Food Connections: A new federal grant aims to assist food producers and local families

With commercial demand for wholesale food dramatically reduced during the pandemic, food producers have faced sometimes overwhelming surpluses, as well as lost income. At the same time, communities have been experiencing increased food insecurity as hungry families struggle with their own finances. Nationally, images of milk being dumped and crops plowed under just added to the suffering.

A new collaborative effort in Spokane, fueled by a $1.4 million USDA grant, aims to assist both food producers and local families. Here's how it works: wholesale food is sourced and purchased from local producers. Once a week, twenty-pound boxes containing fresh produce, dairy products and cooked meat — designed to feed a family of four for a week — are packed up by a team of volunteers, and the boxes are distributed through various networks in the Spokane area.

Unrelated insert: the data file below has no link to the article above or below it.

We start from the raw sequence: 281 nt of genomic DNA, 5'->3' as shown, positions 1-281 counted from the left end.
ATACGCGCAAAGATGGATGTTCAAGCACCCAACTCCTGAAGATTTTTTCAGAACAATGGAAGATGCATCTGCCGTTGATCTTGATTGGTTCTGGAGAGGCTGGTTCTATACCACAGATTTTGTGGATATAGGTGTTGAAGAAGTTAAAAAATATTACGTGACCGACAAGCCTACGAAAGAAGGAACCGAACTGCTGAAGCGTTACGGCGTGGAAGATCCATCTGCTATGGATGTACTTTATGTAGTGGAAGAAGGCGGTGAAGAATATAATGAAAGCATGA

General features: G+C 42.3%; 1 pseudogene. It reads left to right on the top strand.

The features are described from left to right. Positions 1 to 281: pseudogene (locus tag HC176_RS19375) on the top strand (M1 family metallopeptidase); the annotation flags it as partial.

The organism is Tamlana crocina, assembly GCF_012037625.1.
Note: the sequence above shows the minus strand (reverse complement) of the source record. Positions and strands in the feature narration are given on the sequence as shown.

Local sourcing and packing for the Farmers to Families Food Box program is coordinated by Share Farm at their facilities in Liberty Lake. "For people who have surplus that would go to waste, we are buying it," says Stephanie Watson, Community Partnerships director at Share Farm. "We are making sure we are paying farmers a good price point," she adds, noting that there are minimum quantities that can be accepted..

Share Farm and the Inland Northwest Farmers Market Association teamed up with the Eat Good Group and Spokane Food Fighters on the project, which will create about 350 food boxes each week through December 2020. Request a box at

Coeur d'Alene Street Fair @ Downtown Coeur d'Alene

Sat., July 31, 10 a.m.-8 p.m. and Sun., Aug. 1, 10 a.m.-5 p.m.
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About The Author

Anne McGregor

Anne McGregor is a contributor to the Inlander and the editor of InHealth. She is married to Inlander editor/publisher Ted S. McGregor, Jr.